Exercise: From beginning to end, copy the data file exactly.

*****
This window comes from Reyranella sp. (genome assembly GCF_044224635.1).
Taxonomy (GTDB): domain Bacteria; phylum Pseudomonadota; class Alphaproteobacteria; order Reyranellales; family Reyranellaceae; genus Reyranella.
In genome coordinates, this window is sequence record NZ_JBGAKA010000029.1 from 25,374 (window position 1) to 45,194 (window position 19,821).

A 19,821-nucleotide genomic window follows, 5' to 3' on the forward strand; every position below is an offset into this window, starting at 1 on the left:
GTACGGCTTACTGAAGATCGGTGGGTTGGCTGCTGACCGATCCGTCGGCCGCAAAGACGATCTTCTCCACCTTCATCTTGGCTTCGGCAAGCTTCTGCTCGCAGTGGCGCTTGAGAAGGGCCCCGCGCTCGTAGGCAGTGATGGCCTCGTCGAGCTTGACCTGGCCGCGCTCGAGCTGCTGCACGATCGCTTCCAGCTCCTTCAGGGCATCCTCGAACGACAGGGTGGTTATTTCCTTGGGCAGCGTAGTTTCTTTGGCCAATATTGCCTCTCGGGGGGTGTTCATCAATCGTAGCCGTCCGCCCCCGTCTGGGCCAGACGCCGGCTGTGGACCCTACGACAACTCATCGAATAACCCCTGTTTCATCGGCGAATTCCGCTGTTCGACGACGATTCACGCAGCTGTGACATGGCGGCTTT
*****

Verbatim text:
This window comes from Reyranella sp. (genome assembly GCF_044224635.1).
Taxonomy (GTDB): domain Bacteria; phylum Pseudomonadota; class Alphaproteobacteria; order Reyranellales; family Reyranellaceae; genus Reyranella.
In genome coordinates, this window is sequence record NZ_JBGAKA010000029.1 from 25,374 (window position 1) to 45,194 (window position 19,821).

A 19,821-nucleotide genomic window follows, 5' to 3' on the forward strand; every position below is an offset into this window, starting at 1 on the left:
GTACGGCTTACTGAAGATCGGTGGGTTGGCTGCTGACCGATCCGTCGGCCGCAAAGACGATCTTCTCCACCTTCATCTTGGCTTCGGCAAGCTTCTGCTCGCAGTGGCGCTTGAGAAGGGCCCCGCGCTCGTAGGCAGTGATGGCCTCGTCGAGCTTGACCTGGCCGCGCTCGAGCTGCTGCACGATCGCTTCCAGCTCCTTCAGGGCATCCTCGAACGACAGGGTGGTTATTTCCTTGGGCAGCGTAGTTTCTTTGGCCAATATTGCCTCTCGGGGGGTGTTCATCAATCGTAGCCGTCCGCCCCCGTCTGGGCCAGACGCCGGCTGTGGACCCTACGACAACTCATCGAATAACCCCTGTTTCATCGGCGAATTCCGCTGTTCGACGACGATTCACGCAGCTGTGACATGGCGGCTTT